Message from Mr Hymer: 12 March 2021
As 'Dr Freddie' (see above) prescribed, the return to school proved to be a shot in the arm for all our school community. The sun shone on our first day back and there was a genuine feeling of happiness and optimism as the boys returned.
Walking around school, the boys have settled remarkably well back into the classroom. For many, if not all, the concerns they had in returning quickly disappeared when surrounded by familiar walls and friendly faces. The fact that the boys have been meeting one another online each day in their form periods has helped maintain links between the boys and with their teachers. The next three weeks present an opportunity to re-focus the boys' learning in the classroom and to check on and consolidate their progress over lockdown.
I very much enjoyed catching Mr Wurr's assembly on resilience this week. Mr Wurr related the life story of Colonel Sanders of Kentucky Fried Chicken fame. Sanders lived an extraordinary life. By the age of 10 he was employed as a farmhand before becoming a tram conductor, soldier, blacksmith, fireman, labourer, lawyer, ferry boat owner, midwife, salesman and then service station manager to name but a few jobs.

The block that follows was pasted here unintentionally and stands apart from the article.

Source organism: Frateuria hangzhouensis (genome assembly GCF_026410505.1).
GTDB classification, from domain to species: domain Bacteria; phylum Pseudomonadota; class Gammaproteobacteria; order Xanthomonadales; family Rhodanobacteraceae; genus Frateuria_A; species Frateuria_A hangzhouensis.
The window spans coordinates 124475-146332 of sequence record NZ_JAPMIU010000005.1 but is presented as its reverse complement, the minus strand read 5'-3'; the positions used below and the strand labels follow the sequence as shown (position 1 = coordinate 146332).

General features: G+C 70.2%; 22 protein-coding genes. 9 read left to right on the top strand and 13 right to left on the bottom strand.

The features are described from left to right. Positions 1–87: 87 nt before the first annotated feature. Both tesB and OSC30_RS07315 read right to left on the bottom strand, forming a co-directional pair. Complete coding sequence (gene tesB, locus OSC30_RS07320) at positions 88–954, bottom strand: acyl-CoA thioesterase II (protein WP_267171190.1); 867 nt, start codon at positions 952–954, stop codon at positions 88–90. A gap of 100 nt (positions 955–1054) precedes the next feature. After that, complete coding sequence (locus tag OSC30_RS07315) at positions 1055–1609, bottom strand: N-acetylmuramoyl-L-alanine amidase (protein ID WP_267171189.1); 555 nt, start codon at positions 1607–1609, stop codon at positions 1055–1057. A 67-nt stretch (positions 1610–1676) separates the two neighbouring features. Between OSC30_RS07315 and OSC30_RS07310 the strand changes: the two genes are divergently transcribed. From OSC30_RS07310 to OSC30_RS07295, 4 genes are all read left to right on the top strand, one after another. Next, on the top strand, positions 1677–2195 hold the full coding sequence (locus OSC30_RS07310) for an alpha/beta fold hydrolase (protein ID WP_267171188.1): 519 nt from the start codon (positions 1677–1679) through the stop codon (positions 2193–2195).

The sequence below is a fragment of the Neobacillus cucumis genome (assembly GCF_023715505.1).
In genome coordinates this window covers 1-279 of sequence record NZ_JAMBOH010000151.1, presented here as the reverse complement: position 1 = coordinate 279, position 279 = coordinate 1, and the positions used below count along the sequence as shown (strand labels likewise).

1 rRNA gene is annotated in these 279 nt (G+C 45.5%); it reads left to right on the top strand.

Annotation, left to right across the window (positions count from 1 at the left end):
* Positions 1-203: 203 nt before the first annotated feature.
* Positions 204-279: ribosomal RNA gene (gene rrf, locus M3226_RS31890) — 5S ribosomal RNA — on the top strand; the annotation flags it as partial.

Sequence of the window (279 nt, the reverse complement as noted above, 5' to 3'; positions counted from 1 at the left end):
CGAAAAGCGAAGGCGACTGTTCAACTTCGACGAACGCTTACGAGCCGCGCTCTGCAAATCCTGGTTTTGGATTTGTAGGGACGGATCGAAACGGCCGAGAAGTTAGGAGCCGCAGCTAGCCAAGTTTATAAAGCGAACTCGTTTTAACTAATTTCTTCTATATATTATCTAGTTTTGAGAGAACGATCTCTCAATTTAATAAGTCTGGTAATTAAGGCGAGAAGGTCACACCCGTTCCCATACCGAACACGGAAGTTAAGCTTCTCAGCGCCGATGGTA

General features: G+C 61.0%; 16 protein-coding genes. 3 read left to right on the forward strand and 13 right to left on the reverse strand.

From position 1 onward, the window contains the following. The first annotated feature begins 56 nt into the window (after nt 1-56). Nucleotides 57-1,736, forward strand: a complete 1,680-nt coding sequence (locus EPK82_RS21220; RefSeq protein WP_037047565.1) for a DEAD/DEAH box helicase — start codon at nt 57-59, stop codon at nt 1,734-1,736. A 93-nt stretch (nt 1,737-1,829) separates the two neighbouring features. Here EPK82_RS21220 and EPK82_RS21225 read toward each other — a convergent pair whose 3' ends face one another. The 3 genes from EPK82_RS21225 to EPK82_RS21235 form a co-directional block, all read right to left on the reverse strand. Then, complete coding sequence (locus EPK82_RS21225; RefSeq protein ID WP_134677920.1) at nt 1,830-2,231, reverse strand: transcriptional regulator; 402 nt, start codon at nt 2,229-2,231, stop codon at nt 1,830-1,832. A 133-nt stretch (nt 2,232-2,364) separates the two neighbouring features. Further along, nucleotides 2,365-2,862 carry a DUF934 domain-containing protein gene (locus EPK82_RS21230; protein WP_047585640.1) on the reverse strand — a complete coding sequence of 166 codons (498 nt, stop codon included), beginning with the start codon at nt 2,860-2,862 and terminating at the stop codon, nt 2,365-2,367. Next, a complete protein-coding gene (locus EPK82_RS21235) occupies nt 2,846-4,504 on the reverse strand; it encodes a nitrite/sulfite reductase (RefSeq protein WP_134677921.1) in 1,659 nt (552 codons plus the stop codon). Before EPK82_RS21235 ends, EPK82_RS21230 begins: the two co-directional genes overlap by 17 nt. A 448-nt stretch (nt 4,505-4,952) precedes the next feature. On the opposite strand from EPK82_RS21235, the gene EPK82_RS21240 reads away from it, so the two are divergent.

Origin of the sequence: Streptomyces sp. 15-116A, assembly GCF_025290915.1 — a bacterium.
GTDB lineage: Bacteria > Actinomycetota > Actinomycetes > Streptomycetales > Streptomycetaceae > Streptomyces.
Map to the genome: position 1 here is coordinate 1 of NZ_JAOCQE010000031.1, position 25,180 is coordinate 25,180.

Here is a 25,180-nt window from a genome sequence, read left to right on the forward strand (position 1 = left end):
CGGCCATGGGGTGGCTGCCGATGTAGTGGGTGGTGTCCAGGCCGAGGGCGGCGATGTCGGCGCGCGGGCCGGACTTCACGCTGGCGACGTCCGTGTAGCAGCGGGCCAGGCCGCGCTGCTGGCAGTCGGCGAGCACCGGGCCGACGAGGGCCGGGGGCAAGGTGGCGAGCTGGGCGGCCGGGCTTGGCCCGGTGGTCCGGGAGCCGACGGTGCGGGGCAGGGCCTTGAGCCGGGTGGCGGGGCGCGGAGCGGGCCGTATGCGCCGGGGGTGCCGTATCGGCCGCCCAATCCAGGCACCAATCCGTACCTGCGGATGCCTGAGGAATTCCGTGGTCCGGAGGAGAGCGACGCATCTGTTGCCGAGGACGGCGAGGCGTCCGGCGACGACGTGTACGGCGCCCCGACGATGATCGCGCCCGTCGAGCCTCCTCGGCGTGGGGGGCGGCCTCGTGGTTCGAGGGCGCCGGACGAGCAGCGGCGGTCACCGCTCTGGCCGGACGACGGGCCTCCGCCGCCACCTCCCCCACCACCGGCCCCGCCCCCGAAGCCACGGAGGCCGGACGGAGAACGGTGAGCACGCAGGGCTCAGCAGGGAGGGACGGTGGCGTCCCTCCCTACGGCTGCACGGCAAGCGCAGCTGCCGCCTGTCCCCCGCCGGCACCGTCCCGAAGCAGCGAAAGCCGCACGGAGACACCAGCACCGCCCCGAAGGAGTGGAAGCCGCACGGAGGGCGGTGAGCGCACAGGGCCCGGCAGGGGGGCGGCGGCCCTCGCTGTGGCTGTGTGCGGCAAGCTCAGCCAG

Whilst Colonel Sanders was not necessarily the ideal employee - he was sacked for insubordination and brawling (including ruining his legal career when he resorted to blows with his own client in a courthouse) - he did demonstrate an extraordinary ability to brush himself down and start again. When Colonel Sanders turned his attention to perfecting his fried chicken recipe, it took 1009 attempts before his secret recipe was accepted and his first franchise was opened.
Mr Wurr urged the boys not to be upset or give up should they find school work difficult on their return. However difficult times may have been of late, the multiple challenges the Colonel faced in his working life: being fired from many jobs, coping with the Great Depression, fires in his restaurants and the halt to trading during the Second World War, serve as an example of how resilience and determination can overcome most difficulties.
As Mr Wurr suggested, simply by adding the word 'yet' following any negative statement such as 'I can't remember my tables' provides the positive mindset to resolve many of life's difficulties.
No doubt the boys will be going home this afternoon very tired after their first week back. Returning to routines has been exhausting for many. I am sure that for all our boys there will be a sense of accomplishment for a job well done and the promise of more to follow in the remaining weeks of term.